To escape from the vicious circle of desire for perfection, agree to do the “well enough”. Grant you the right to deceive yourself, because it is also from mistakes that we learn. Nobody is perfect right from the start. How many times does a child fall before he can walk?
Agree to “good enough” and delegate whenever possible, even if the work is less well executed that you would want to. Also, lean on your perception of perfection: what quality of work would you like to get? Be very specific in defining your requirements.
3. “Hurry up”
This driver enables you to move forward, to be effective, finalize a draft in time, in all circumstances. You are rather enthusiastic, you do like managing several projects at once and you have no trouble taking action.
Problems occur when you are stressed… and at this rate , it’s quite often! Going too fast, you are likely to make mistakes. You may complain because of the workload, or get angry because there’s too much on your plate. You also tend to push other people to set more ambitious targets or to blame them because they are SO slow!!
To get out of this pattern: turn “Hurry up” into “I am going at my own pace”
If you’re under stress, it is often because you feel that everything is urgent. It is about learning to distinguish between what is urgent and what is not really and to accept not being able to handle everything at once … some files will wait… Also try to do nothing at all: just live the present moment…
I suggest you become aware of the unconscious behaviors guiding you when you’re under pressure. Developing emotional awareness will help you to decide how you want to respond to your stress trigger ”hurry up”.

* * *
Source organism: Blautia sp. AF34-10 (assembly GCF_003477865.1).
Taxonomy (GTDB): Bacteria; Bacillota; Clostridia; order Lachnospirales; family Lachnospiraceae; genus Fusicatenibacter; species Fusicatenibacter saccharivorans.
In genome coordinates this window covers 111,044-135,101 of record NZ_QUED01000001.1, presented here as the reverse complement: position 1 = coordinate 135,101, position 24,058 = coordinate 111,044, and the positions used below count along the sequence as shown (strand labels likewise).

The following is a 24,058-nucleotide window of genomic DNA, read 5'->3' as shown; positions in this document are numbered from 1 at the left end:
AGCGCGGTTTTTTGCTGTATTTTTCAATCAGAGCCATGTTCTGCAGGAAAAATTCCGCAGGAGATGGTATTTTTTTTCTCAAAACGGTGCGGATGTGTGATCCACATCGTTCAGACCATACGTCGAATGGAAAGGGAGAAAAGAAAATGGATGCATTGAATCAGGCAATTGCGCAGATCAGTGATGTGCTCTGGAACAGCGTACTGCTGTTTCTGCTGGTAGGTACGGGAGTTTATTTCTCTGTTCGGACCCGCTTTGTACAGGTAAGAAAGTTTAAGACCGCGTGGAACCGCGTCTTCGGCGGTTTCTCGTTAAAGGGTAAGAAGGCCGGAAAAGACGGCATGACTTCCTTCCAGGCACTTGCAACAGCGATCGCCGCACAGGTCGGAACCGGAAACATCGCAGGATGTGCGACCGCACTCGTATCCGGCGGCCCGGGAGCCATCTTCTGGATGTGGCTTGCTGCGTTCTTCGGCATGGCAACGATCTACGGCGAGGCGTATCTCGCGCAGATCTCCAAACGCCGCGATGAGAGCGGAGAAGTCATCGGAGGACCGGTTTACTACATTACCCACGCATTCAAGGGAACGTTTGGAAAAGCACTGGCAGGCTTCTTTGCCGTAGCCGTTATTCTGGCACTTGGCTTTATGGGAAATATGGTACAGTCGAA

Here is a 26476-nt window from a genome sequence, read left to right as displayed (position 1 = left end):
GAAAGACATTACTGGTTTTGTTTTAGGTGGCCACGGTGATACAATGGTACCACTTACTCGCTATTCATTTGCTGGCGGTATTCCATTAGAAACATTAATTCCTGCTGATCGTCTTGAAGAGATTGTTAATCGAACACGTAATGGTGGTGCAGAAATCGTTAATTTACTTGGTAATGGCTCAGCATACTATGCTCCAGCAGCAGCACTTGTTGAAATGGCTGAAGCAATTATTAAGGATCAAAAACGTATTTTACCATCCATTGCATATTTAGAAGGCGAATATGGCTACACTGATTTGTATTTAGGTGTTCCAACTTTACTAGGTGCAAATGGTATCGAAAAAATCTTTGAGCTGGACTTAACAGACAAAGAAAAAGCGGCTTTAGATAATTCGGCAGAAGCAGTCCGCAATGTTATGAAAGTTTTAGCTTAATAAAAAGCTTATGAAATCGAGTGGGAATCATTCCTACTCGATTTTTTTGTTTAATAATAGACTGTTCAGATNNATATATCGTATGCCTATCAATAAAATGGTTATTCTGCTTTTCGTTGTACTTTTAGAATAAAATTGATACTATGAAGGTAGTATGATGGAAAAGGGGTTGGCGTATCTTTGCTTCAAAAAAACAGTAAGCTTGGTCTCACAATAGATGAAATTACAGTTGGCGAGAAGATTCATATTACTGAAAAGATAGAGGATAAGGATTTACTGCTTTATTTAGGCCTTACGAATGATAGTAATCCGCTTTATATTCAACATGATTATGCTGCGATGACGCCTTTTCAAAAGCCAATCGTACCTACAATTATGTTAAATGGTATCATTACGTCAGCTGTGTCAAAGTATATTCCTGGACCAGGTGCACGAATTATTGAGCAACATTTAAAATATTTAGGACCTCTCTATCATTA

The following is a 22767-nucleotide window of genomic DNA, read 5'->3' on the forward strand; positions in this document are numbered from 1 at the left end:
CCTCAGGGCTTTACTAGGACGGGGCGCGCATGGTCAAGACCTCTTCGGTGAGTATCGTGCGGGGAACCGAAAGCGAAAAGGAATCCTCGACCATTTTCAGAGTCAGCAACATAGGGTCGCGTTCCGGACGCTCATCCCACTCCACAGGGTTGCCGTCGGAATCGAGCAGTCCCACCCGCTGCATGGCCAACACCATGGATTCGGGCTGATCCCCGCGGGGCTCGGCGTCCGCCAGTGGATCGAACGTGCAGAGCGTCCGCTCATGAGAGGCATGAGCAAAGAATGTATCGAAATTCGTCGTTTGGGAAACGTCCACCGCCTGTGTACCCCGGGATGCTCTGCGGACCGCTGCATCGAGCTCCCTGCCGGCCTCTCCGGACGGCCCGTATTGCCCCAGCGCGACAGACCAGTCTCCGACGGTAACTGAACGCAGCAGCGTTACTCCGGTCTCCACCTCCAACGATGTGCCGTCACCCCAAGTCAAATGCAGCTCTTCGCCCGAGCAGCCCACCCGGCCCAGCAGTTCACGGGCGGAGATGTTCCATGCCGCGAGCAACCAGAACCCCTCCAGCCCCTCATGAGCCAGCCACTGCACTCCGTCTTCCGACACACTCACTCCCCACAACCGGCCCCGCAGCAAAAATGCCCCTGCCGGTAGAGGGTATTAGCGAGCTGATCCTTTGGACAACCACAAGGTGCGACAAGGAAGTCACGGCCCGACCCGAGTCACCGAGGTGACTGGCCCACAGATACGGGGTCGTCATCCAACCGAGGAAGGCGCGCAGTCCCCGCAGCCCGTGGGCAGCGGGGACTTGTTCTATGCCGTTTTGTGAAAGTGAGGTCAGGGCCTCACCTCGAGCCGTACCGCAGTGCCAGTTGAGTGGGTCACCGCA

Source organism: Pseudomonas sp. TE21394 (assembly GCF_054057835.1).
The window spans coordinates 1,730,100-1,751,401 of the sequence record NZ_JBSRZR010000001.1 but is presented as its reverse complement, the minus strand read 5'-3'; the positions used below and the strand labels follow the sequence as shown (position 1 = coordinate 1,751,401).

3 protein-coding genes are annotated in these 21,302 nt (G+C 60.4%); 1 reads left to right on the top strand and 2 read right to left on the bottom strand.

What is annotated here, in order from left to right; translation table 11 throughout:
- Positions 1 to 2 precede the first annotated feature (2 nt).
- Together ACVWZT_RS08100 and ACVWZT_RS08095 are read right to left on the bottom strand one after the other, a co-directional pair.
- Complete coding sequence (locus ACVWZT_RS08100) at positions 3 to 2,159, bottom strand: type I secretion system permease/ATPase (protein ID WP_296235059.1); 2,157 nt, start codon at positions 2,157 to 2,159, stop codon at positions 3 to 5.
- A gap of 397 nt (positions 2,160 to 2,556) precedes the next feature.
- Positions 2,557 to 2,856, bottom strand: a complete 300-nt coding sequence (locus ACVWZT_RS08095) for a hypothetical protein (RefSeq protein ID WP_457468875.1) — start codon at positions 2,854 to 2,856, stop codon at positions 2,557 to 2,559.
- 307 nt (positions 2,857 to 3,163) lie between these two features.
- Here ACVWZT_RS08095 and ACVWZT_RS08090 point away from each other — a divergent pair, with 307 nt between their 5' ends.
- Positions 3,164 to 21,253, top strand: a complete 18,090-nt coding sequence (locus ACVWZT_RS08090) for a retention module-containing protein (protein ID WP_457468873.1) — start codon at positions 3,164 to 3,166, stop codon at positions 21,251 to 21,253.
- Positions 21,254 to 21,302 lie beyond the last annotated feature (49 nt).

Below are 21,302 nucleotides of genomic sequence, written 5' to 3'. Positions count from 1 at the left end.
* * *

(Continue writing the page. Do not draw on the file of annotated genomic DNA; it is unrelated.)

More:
Practice meditation: It will not work at first but indulge in meditation or at least a ”Body scan” ( it is 2 minutes. It should be ok) just to free your mind from all your thoughts and tasks and …., yes I know the list is endless.
4. ‘’Be nice’’
This injunction is rooted in the hearts of people who aspire to be loved. You like to please others and expect from them recognition for your work: if they are happy, you are also. But if they are not, you are not neither. You rather smiling and have lots of friends. You are comfortable in working with others and you are a very friendly colleague, because you are interested into people.
An excessive desire to please others may drag you to no longer listening to your own needs. You can ruin your life or at least lose self-confidence, waiting from other people validation or recognition.
To get out of this pattern: Please yourself”
It is not selfish to think of ourselves first. As in the plane, in case of depressurization, if the oxygen masks fall, you need to set up the mask on your face before taking care of your children. Taking care of yourself enables you to take care of other people.
5. ”Try hard”
You are a real persistent person. You help others effectively. You always give the best of yourself and you know how to work for important causes. But you think that success is painful, that it is really demanding and requires a lot of self-sacrifice.
But if you don’t dare to set boundaries. If you think that pain is normal to achieve your goals, the vicious circle is in place. The more you make efforts, the less you flourish and the less you find pleasure in your work. When you start complaining, be aware that it is too much for you.
To get out of this pattern: turn “Try hard” into “I can also succeed effortless and with pleasure”
It is most often associated to our childhood and probably your parents told you ‘’no pain, no gain’’.
There are a lot of people out there for whom pleasure is associated to ”not serious” ” lack of consistence”. But if you give second thoughts to it, the most successful people are passionate by what they are doing.
You don’t have to stick to a mental pattern that is not satisfying to you and make your life a hardship.
Identifying limiting beliefs
is part of Foundation 2 ”Developing a positive and solution-focused mindset”. Working for several years in the banking industry and coaching, mentoring professional women for almost 5 years helped me to identify what is needed to gain clarity, confidence and courage for a fulfilling career.
If you want to know more about it, visit
Enjoy life and the week!